Use of digital investigation tools and services is on the rise as organizations struggle with regulatory compliance and litigation requirements, according to a recent paper published by Forrester Research Inc.
Rising incidents of Internet fraud and the lack of consumer confidence around financial institutions’ handling of personal information are also driving the need for organizations to have digital investigative capabilities, said Michael Gavin, Forrester analyst and author of a research paper titled, CSI: Cyberspace.
Gavin defined digital investigation as the “entire investigative process, from a triggering event that starts the investigation through the final presentation and use of the evidence gathered during investigation.” Digital forensics, on the other hand, is the acquisition, analysis and presentation of digital evidence, he said.
The market for such products was previously focused mainly on digital forensics, said Gavin, such as data acquisition and data analysis leading to evidence.
“Those were all primarily based on incident response-type of things. But there are actually a number of different types of investigation that companies need to support and I think it is driving part of the growth in (the digital investigation) area,” said Gavin.
The so-called e-discovery (electronic discovery), for instance, or the use of stored electronic documents as part of the discovery process in civil litigation, is driving the need to have digital investigation tools and expertise in many organizations, especially those without proper document management systems in place, Gavin said.
Digital investigation also allows organizations to document the steps taken during an investigation and the evidence that is found. This would aid companies in setting up “sanitized” case studies and best practices to help improve the capabilities of the digital investigation team, he said.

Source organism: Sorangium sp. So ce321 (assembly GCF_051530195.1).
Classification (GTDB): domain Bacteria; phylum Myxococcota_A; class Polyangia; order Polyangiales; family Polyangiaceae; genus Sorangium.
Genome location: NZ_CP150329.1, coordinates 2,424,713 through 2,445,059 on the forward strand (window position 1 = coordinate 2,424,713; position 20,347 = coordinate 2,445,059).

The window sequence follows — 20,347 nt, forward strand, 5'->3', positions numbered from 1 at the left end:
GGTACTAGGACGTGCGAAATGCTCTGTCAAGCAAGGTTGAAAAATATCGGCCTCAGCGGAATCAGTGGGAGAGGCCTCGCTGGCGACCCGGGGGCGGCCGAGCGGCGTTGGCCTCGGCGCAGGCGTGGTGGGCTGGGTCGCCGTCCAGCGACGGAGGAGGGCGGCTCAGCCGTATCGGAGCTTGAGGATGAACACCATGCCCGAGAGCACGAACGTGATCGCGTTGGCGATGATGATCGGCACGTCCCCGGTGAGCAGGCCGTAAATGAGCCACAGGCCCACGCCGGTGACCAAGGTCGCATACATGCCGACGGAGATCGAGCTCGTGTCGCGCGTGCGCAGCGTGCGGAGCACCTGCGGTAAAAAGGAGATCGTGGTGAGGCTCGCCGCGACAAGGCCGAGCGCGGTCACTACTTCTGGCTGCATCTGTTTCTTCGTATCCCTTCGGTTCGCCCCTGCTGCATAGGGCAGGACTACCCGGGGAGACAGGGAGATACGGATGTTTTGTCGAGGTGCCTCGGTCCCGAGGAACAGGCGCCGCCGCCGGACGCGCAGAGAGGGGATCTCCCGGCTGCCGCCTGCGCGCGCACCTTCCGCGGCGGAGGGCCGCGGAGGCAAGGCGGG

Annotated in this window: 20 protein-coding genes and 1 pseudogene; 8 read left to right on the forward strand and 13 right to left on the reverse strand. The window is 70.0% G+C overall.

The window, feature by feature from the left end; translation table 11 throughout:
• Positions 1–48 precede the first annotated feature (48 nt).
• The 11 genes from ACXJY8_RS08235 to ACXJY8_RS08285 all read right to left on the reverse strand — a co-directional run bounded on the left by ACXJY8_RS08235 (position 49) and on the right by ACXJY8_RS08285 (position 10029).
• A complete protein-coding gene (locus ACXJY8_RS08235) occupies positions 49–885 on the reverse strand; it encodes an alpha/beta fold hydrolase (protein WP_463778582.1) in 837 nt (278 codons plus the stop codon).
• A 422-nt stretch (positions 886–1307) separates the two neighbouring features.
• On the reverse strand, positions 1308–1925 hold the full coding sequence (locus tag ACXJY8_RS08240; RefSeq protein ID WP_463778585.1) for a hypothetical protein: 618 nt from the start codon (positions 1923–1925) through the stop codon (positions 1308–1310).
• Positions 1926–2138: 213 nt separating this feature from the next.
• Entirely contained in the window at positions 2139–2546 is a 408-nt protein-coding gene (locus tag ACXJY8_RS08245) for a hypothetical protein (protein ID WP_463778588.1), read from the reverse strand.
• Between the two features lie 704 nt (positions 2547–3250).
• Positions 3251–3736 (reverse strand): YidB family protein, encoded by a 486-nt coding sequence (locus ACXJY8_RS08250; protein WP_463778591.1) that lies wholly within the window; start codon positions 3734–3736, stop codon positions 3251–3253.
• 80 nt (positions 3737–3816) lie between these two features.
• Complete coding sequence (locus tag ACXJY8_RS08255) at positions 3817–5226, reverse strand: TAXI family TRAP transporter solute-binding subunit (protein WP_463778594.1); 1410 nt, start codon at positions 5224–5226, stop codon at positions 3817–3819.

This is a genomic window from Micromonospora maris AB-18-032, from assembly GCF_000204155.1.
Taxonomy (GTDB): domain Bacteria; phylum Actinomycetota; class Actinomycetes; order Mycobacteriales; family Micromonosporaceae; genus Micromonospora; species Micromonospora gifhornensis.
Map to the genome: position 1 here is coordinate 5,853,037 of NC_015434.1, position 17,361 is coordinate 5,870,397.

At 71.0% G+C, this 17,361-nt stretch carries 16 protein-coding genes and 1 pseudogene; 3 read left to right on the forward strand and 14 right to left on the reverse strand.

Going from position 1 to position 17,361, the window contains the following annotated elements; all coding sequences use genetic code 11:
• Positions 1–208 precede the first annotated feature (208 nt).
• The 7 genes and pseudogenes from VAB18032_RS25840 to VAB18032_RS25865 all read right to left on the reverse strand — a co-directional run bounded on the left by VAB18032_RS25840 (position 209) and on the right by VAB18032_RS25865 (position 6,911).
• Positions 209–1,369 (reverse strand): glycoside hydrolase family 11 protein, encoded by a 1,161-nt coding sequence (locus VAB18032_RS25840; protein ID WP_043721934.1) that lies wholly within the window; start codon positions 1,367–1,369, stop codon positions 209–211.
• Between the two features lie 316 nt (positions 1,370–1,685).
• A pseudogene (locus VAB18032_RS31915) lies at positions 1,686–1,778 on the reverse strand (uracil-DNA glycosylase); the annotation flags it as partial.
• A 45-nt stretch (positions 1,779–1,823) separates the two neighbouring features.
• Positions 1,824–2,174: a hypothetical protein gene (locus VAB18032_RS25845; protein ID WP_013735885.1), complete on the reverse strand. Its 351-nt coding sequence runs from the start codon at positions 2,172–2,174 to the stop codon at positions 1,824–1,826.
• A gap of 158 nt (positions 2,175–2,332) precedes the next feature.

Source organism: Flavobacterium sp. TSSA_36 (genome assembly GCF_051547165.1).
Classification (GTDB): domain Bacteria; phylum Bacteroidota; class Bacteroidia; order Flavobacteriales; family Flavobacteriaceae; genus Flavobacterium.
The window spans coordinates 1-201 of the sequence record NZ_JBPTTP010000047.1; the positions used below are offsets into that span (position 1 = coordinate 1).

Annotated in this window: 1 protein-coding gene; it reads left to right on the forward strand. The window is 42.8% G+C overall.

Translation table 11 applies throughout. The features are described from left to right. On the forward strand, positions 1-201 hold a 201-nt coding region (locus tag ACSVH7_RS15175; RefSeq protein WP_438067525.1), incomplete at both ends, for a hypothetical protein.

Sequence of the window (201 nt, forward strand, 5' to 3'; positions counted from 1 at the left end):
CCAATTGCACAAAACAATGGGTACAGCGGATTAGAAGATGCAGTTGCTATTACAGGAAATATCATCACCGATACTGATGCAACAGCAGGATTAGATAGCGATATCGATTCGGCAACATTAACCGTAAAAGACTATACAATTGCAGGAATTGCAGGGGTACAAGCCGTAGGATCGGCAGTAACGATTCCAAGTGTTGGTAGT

Despite a growing recognition of the need for digital investigation tools and services, certain barriers could impede their continued growth, and most of them have to do with the general attitude of companies towards handling security.
In 2005, the CSI/FBI Computer Crime and Security Survey found that only 20 per cent of respondents that suffered security breaches reported them to law enforcement.
Firms also don’t see a compelling reason to invest in digital forensics and investigative capabilities. While they view losses associated with breaches as a “cost of doing business,” they tend to look at maintaining digital investigative capability as “extra cost that provides little or no benefit,” said Gavin.
While digital forensics and investigation tools have now become more affordable, getting enough expertise to enable widespread adoption remains a challenge as well. “You don’t want to have someone who deals with these investigations once a year. You want somebody who does it all the time,” Gavin said.
The Forrester research paper also predicted demand for digital investigation expertise and personnel certification will increase, making it easier for firms to evaluate prospective digital investigation partners and job candidates even without having the expertise themselves.
Financial institutions, government agencies and technology companies are ideally the ones that need to have digital investigation capabilities, whether in-house or outsourced to a third-party agency, said Gavin. But firms need to learn the capabilities of digital investigation before deciding on what approach is best for their respective organizations, he added.
There are five types of digital investigations, according to the research paper: incident response, which investigates attacks on computers and networks; internal investigations, which probe employees for inappropriate conduct violating company or regulatory policies; criminal investigations that searches for evidence in relation to a crime involving the use of computers or other electronic devices; e-discovery, a court-ordered search for relevant documents including e-mail, instant messaging transcripts and text messages from mobile phones; and data recovery, a search for lost data from equipment failure to malicious erasures, often using digital forensic tools.